"In Sandpoint, Idaho, Pat Bender wakes at four, makes the first of three pots of coffee, and fills the predawn hours with chores around the cabin.  He likes starting work before he's had a chance to really wake up; it gives the day some momentum, keeps him moving forward.  As long as he has something to do, he feels good, so he clears brush or splits wood or he strips, sands, and stains the front deck, or the back deck, or the outbuildings, or he starts the whole process again on the front deck: strip, sand, stain.  Ten years ago, he would've thought this some kind of Sisyphean torture, but now he can't wait to  slide into his work boots, make coffee, and step into the dark morning; he likes the world best when he is alone in it, that dark, predawn quiet.

Further down the page...

"And on those days when Lydia, the lake, his coffee, his woodworking, and the Richard Burton film library aren't nearly enough, on those evenings when he craves-fucking craves-the old noise and a girl on his lap and a line on the table...-on those days when he imagines getting just a wee bit higher (See: every day), Pat Bender concentrates on the steps.  He recalls his mother's faith in him, and what she told him that night he found out about his father (Don't let this change anything), the night he forgave her and thanked her-and Pat works: he strips, he sands, he stains-strips, sands, and stains, as if his life depended on it, which, of course, it does.  And in the dark morning, he always rises clear again, resolute; ...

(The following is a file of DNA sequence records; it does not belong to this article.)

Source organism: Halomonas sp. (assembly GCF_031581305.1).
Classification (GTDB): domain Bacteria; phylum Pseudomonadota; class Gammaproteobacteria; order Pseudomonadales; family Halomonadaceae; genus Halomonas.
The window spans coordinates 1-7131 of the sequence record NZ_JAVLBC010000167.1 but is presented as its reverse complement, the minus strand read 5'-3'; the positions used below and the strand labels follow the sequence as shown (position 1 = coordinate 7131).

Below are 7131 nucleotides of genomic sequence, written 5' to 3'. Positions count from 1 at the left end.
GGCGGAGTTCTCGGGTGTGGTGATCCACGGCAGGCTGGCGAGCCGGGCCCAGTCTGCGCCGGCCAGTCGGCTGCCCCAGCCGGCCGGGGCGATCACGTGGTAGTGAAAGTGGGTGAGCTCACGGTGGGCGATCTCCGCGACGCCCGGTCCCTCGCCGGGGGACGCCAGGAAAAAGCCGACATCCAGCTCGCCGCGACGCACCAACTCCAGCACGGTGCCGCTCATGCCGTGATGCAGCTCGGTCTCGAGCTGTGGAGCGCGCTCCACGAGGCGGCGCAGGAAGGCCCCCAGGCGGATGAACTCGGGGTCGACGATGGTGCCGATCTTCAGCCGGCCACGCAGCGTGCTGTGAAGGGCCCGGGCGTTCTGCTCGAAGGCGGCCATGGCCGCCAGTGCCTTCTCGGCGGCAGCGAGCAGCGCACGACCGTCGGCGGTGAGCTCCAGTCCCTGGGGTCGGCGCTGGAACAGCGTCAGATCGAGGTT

No matter my urges, no matter my 'missing", I don't drink.  And every morning I get up, I feed my birds, I pull my chair up on the deck and say my rosary.  Watch the birds.  Say, "Thank You."
This morning, I mixed a bowl of dough, I kneaded it, I watched it rise.  Twice.  Then I formed cinnamon rolls and watched them rise too before I baked them.  My oldest is coming home tonight. There's a pan of lasagna baking in the oven.  Fresh cinnamon rolls on the counter.

As much as I miss drinking some days, when I was drinking, I missed this life more.